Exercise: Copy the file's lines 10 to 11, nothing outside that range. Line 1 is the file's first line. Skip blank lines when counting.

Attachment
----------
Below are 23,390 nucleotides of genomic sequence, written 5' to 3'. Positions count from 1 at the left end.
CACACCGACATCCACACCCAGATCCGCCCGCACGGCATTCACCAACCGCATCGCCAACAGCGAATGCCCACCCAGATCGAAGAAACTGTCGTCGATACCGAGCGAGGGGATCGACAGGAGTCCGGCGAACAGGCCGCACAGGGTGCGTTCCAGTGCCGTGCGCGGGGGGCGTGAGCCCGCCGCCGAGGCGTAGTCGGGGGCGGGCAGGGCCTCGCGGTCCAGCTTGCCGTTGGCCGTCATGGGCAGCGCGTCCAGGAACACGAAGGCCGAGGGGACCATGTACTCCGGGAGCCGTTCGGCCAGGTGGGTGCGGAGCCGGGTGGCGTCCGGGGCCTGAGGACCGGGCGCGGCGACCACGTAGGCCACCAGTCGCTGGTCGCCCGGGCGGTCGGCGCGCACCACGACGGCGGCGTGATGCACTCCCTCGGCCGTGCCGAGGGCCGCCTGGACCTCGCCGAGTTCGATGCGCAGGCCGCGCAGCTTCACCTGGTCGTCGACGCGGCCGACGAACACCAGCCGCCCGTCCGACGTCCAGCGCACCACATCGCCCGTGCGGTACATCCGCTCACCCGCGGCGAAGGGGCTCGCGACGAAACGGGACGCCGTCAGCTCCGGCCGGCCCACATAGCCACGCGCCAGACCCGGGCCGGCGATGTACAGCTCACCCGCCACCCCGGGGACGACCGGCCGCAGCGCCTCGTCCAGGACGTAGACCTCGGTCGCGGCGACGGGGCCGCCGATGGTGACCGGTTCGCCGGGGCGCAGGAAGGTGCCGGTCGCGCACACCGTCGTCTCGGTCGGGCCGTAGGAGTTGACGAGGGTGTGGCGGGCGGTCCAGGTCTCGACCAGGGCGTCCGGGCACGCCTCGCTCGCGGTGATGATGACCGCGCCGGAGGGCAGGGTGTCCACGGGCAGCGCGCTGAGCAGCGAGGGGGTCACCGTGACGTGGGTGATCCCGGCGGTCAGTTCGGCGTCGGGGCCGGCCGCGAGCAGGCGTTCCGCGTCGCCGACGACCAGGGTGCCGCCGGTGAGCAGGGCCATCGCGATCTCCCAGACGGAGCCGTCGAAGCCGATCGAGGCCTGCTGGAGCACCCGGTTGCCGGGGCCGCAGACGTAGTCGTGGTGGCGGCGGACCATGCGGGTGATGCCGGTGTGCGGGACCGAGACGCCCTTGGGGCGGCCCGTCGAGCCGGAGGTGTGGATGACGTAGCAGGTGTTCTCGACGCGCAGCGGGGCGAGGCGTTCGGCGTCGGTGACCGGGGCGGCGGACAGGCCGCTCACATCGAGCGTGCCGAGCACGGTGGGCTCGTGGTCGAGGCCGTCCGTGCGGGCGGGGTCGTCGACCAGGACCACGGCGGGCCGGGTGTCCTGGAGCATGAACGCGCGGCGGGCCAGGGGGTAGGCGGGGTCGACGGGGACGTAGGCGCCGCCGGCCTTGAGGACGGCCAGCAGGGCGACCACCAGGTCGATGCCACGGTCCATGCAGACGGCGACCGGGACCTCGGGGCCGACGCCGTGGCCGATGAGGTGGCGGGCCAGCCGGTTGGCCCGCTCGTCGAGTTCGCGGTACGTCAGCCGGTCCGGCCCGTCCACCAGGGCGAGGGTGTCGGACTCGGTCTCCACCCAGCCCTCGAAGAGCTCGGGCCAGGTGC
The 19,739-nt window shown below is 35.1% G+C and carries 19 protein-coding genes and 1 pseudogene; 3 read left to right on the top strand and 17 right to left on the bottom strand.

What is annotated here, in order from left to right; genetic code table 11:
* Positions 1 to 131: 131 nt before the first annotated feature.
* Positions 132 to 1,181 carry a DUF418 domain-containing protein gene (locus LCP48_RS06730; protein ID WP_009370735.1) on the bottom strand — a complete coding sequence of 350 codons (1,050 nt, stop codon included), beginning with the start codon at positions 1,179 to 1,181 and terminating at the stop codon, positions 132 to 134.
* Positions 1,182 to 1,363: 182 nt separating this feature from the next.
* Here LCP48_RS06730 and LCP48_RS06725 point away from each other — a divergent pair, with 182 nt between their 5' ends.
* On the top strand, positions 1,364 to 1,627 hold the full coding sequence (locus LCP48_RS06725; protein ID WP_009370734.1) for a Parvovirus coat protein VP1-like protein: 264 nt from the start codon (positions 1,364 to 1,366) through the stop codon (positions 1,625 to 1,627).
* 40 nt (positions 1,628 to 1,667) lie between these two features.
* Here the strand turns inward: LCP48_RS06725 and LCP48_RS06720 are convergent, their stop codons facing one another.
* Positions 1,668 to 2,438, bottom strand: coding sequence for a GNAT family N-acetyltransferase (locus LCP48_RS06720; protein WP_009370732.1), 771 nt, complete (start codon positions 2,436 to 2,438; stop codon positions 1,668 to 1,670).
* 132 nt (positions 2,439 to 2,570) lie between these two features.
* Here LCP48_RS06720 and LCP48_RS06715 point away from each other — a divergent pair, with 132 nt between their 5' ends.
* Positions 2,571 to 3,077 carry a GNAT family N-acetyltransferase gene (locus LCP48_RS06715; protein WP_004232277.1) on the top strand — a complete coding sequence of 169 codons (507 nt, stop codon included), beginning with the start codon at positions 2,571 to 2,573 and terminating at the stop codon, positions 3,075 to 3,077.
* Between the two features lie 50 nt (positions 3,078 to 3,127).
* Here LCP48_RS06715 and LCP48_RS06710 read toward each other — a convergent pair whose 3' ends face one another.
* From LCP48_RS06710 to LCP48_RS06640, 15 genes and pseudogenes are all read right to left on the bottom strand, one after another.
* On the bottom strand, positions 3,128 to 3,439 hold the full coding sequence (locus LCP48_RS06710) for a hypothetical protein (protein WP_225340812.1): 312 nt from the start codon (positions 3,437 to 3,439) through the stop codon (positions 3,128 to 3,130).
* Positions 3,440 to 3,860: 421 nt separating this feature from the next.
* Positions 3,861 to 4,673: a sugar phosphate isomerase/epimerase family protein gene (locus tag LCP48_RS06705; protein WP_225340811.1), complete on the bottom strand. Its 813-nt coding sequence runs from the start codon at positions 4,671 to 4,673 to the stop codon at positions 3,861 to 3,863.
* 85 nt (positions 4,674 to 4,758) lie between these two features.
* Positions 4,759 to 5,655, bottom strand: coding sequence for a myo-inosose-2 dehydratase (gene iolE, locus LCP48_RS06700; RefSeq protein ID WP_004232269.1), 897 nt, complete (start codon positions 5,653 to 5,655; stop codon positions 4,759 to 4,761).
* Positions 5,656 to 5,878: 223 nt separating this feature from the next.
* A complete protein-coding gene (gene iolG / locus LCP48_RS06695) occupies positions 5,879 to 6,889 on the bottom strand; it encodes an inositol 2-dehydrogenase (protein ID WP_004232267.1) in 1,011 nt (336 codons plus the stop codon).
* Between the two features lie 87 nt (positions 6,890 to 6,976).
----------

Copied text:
* 40 nt (positions 1,628 to 1,667) lie between these two features.
* Here the strand turns inward: LCP48_RS06725 and LCP48_RS06720 are convergent, their stop codons facing one another.